Just what the doctor ordered



cheers hochstadters-slow-and-low-rock-and-rye-whiskeyShould you encounter, in your travels, a collection of Damon Runyon short stories, may we commend to your attention a tale titled “The Three Wise Guys”? The story has a Christmas theme, which makes it nice and seasonal. It also has one of Runyon’s classic O. Henry endings, which makes it especially endearing.

But we’re not focusing today on the story’s literary merits. We’re focusing on its opening lines, which are as follows:

“One cold winter afternoon I am standing at the bar in Good Time Charley’s little drum on West 49th Street, partaking of a mixture of rock candy and rye whiskey … I am feeling as if maybe I have a touch of grippe coming on, and Good Time Charley tells me that there is nothing in this world as good for a touch of grippe as rock candy and rye whiskey, as it assassinates the germs at once.”

As the tale is fictional, we gave no thought to the medicinal value or, for that matter, the very existence of rye whiskey and rock candy. And there the matter might have ended but for a discovery we made on Thanksgiving Day.

We were in Providence for a family gathering and, as it was a somewhat large family gathering, the many guests cheerfully contributed one thing and another to the festive table: pies, rolls, wine and, from out of no where … wait for it …a bottle of Hochstadter’s Slow and Low Rock & Rye. We stared in awe. And suddenly we believed in unicorns.

It seems that a well-traveled young nephew had discovered Hochstadter’s Slow and Low Rock & Rye in Poughkeepsie and thought the wider world should know of it. As we are often eager to try something new and as we just recovering from a very large touch of the grippe, we extended our glass.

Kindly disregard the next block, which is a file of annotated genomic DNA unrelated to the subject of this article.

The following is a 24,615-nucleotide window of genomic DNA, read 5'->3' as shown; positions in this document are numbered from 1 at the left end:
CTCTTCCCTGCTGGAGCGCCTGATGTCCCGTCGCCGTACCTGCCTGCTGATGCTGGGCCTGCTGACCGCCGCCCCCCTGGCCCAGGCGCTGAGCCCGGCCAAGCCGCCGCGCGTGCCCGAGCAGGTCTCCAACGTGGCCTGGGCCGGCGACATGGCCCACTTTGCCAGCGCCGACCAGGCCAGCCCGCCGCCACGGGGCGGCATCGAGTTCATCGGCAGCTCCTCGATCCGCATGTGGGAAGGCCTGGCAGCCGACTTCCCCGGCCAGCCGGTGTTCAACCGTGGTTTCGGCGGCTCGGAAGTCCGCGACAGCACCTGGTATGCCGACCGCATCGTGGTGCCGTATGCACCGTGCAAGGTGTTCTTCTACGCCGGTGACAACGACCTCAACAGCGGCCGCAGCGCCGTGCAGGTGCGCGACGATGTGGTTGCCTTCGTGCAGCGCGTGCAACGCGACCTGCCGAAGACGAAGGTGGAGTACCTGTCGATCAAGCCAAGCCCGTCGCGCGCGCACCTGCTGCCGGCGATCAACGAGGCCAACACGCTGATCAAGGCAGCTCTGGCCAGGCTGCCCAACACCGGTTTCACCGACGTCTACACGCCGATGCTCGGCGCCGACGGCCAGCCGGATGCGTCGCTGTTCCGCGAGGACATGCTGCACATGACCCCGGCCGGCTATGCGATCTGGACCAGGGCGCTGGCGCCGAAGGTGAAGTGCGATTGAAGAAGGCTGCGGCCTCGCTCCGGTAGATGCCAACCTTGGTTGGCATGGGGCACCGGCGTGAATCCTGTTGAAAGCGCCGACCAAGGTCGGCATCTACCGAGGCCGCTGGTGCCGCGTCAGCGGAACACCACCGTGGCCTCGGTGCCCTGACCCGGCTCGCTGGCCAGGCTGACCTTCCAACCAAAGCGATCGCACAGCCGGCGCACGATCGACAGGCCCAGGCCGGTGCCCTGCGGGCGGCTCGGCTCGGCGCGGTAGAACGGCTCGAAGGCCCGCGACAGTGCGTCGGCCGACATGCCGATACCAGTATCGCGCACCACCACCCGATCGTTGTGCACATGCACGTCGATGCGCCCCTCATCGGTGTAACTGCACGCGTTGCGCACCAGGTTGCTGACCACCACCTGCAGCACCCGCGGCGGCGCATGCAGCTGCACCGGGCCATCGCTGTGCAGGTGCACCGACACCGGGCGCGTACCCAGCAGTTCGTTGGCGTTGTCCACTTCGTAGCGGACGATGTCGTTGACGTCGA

Wow! Cough syrup was never like this.

Hochstadter’s Slow and Low Rock & Rye is a concoction of 84 proof rye whiskey, rock candy and citrus peel. It is the grandpappy of the drink we know today as the Old Fashioned. A century ago, you could pick up a bottle at your local pharmacy, as it was widely prescribed for the treatment of coughs and colds. And history will note that the incidence of coughs and colds in need of the curative powers of rock & rye broke all records during Prohibition.

A report in Time magazine back in 1952 indicates that the medical community maintained its regard for the old time remedy: “Dr. Thomas G. Ward is a persistent man. Virology expert at Johns Hopkins University, he has spent the better part of the past three years looking for a cure for the common cold. In Chicago last week, at a conference of the Common Cold Foundation, he was obliged to report that he is still on the old, cold trail. ‘Personally,’ he said, ‘my favorite treatment is old Maryland rock-and-rye’.”

In an effort to assassinate the last of our cold germs, we mixed a healthy slug of R&R with warm water, which cut down on the sweetness and added to the comfort.

Ahhhh. Just what the doctor ordered. Now if we can just get our Medicare to cover it.

 

Stephen Fay

Stephen Fay

Managing Editor at The Ellsworth American
Stephen Fay, managing editor of The Ellsworth American since 1996, is a third-generation Californian. Starting out as a news reporter in 1974, he has been an editor since 1976, working in Massachusetts, Connecticut and Vermont before settling in Ellsworth with his wife and two daughters. [email protected]
Stephen Fay

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